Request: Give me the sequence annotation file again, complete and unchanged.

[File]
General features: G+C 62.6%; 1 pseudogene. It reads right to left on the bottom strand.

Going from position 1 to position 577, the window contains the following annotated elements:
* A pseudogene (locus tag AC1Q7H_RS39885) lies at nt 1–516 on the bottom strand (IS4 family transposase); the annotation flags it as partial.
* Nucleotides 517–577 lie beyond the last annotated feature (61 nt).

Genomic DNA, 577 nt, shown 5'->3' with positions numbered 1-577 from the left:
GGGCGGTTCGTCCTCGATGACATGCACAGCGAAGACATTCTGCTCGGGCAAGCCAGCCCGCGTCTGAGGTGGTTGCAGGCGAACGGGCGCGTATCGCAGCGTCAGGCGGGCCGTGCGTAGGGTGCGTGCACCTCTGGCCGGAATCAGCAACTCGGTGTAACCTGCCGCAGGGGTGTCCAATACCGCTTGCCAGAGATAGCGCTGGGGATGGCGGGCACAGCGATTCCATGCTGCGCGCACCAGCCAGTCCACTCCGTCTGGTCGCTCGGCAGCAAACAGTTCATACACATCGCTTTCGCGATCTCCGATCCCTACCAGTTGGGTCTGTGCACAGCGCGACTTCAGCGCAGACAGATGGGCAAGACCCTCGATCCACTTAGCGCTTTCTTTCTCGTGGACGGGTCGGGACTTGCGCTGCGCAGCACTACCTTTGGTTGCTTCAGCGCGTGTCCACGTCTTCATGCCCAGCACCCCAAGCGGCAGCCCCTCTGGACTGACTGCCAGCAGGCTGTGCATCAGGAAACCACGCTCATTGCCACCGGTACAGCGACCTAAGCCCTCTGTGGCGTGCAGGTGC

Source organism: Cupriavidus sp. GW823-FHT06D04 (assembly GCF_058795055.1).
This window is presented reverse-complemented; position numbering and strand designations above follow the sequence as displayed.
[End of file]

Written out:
General features: G+C 62.6%; 1 pseudogene. It reads right to left on the bottom strand.

Going from position 1 to position 577, the window contains the following annotated elements:
* A pseudogene (locus tag AC1Q7H_RS39885) lies at nt 1–516 on the bottom strand (IS4 family transposase); the annotation flags it as partial.
* Nucleotides 517–577 lie beyond the last annotated feature (61 nt).

Genomic DNA, 577 nt, shown 5'->3' with positions numbered 1-577 from the left:
GGGCGGTTCGTCCTCGATGACATGCACAGCGAAGACATTCTGCTCGGGCAAGCCAGCCCGCGTCTGAGGTGGTTGCAGGCGAACGGGCGCGTATCGCAGCGTCAGGCGGGCCGTGCGTAGGGTGCGTGCACCTCTGGCCGGAATCAGCAACTCGGTGTAACCTGCCGCAGGGGTGTCCAATACCGCTTGCCAGAGATAGCGCTGGGGATGGCGGGCACAGCGATTCCATGCTGCGCGCACCAGCCAGTCCACTCCGTCTGGTCGCTCGGCAGCAAACAGTTCATACACATCGCTTTCGCGATCTCCGATCCCTACCAGTTGGGTCTGTGCACAGCGCGACTTCAGCGCAGACAGATGGGCAAGACCCTCGATCCACTTAGCGCTTTCTTTCTCGTGGACGGGTCGGGACTTGCGCTGCGCAGCACTACCTTTGGTTGCTTCAGCGCGTGTCCACGTCTTCATGCCCAGCACCCCAAGCGGCAGCCCCTCTGGACTGACTGCCAGCAGGCTGTGCATCAGGAAACCACGCTCATTGCCACCGGTACAGCGACCTAAGCCCTCTGTGGCGTGCAGGTGC

Source organism: Cupriavidus sp. GW823-FHT06D04 (assembly GCF_058795055.1).
This window is presented reverse-complemented; position numbering and strand designations above follow the sequence as displayed.